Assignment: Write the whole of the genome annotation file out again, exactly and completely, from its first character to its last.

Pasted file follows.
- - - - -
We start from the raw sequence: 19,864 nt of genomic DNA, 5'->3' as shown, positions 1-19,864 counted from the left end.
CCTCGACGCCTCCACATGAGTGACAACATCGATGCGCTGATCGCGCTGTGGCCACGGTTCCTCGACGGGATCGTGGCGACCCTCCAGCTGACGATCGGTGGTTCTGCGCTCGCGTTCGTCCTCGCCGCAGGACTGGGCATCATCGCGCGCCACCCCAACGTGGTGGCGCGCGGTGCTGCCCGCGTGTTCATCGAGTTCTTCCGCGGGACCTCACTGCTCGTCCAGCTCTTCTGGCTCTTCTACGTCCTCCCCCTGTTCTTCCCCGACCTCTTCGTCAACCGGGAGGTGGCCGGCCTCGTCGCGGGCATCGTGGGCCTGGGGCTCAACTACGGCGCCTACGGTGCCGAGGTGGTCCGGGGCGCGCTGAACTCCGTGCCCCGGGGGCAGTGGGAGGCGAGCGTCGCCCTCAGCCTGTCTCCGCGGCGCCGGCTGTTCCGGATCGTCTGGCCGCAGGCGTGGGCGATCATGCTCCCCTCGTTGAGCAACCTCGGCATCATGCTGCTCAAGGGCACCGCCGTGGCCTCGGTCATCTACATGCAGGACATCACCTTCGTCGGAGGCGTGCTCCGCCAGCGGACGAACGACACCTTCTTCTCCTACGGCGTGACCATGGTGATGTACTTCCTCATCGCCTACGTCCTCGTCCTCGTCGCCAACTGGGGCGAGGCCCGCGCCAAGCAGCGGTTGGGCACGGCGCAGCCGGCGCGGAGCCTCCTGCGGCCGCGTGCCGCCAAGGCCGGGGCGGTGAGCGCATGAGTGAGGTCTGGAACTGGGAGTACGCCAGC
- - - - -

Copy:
We start from the raw sequence: 19,864 nt of genomic DNA, 5'->3' as shown, positions 1-19,864 counted from the left end.
CCTCGACGCCTCCACATGAGTGACAACATCGATGCGCTGATCGCGCTGTGGCCACGGTTCCTCGACGGGATCGTGGCGACCCTCCAGCTGACGATCGGTGGTTCTGCGCTCGCGTTCGTCCTCGCCGCAGGACTGGGCATCATCGCGCGCCACCCCAACGTGGTGGCGCGCGGTGCTGCCCGCGTGTTCATCGAGTTCTTCCGCGGGACCTCACTGCTCGTCCAGCTCTTCTGGCTCTTCTACGTCCTCCCCCTGTTCTTCCCCGACCTCTTCGTCAACCGGGAGGTGGCCGGCCTCGTCGCGGGCATCGTGGGCCTGGGGCTCAACTACGGCGCCTACGGTGCCGAGGTGGTCCGGGGCGCGCTGAACTCCGTGCCCCGGGGGCAGTGGGAGGCGAGCGTCGCCCTCAGCCTGTCTCCGCGGCGCCGGCTGTTCCGGATCGTCTGGCCGCAGGCGTGGGCGATCATGCTCCCCTCGTTGAGCAACCTCGGCATCATGCTGCTCAAGGGCACCGCCGTGGCCTCGGTCATCTACATGCAGGACATCACCTTCGTCGGAGGCGTGCTCCGCCAGCGGACGAACGACACCTTCTTCTCCTACGGCGTGACCATGGTGATGTACTTCCTCATCGCCTACGTCCTCGTCCTCGTCGCCAACTGGGGCGAGGCCCGCGCCAAGCAGCGGTTGGGCACGGCGCAGCCGGCGCGGAGCCTCCTGCGGCCGCGTGCCGCCAAGGCCGGGGCGGTGAGCGCATGAGTGAGGTCTGGAACTGGGAGTACGCCAGC